A new test can identify virtually any virus that affects humans and animals and will allow doctors to quickly diagnose diseases they weren’t even looking for.
The test, called ViroCap, can identify the culprit easily because it sequences DNA and RNA from 34 different families of organisms representing tens of thousands of viruses.
Even if two viruses are genetically similar, the test can distinguish between them.
Initial testing of Virocap shows it was 52% more accurate at detecting viruses than the current Polymerase Chain Reaction (PCR) test doctors rely on.
“With this test, you don’t have to know what you’re looking for,” Dr. Gregory Storch, lead author of the study, said. “It casts a broad net and can efficiently detect viruses that are present at very low levels.”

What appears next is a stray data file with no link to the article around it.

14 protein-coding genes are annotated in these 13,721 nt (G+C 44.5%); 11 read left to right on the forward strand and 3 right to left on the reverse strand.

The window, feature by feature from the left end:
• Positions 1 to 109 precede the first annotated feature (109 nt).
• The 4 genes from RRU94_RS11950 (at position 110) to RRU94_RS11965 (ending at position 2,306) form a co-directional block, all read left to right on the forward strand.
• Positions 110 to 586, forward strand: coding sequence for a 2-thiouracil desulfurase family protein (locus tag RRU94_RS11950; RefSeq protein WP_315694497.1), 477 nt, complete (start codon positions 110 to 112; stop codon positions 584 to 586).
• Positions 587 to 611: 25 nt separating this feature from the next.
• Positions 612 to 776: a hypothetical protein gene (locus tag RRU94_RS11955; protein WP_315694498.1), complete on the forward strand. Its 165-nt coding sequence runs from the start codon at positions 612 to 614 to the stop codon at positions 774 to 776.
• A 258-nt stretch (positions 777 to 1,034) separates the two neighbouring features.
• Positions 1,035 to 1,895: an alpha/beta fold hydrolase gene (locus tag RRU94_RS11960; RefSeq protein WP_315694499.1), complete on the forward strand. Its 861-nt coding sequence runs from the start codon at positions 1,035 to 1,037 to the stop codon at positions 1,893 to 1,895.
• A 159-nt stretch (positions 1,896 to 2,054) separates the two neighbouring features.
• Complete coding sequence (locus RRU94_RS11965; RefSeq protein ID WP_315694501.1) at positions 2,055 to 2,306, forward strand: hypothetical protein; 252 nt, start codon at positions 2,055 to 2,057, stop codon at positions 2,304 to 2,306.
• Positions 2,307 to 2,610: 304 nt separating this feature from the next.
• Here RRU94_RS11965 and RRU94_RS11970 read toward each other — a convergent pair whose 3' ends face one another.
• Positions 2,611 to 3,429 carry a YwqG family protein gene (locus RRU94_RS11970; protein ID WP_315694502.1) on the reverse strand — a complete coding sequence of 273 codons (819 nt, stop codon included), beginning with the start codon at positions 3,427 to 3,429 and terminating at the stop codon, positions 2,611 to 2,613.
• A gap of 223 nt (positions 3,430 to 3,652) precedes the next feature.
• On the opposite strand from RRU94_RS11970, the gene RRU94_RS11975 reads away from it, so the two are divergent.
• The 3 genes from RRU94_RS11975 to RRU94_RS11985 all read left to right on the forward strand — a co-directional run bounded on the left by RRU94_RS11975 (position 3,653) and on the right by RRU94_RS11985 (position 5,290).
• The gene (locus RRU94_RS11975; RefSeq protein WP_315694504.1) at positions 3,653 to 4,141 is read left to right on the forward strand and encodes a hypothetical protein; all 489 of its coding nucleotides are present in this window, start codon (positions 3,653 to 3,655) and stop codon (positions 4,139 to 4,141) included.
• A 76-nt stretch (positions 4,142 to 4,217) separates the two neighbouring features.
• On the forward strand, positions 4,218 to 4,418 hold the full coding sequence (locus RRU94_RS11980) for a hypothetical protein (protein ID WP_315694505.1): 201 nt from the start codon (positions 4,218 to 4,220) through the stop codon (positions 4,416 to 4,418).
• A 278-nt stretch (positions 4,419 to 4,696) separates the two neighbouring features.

Researchers at Washington University in St. Louis, Missouri developed the ViroCap and began testing it by setting up two panels of patients and comparing results from the two diagnostic methods.
In the first panel, the PCR test identified viruses in 10 of 14 patients, but ViroCap found the viruses in the other four. All were viruses that are commonly missed by the current test, such as those that cause seasonal flu, chickenpox, and cold sores.
In the second panel, the scientists compared the two tests on eight children. The current PCR test identified 11 viruses, but ViroCap discovered seven more viruses.
The research was funded by the National Institute of Allergy and Infectious Diseases at the National Institutes of Health (NIH), and the results were published in the September edition of the online journal Genome Research.
The kit won’t be clinically available until the scientists conduct more research on its accuracy, but, until then, they are giving away the technology to other researchers so they can start using it to study viruses in the laboratory.
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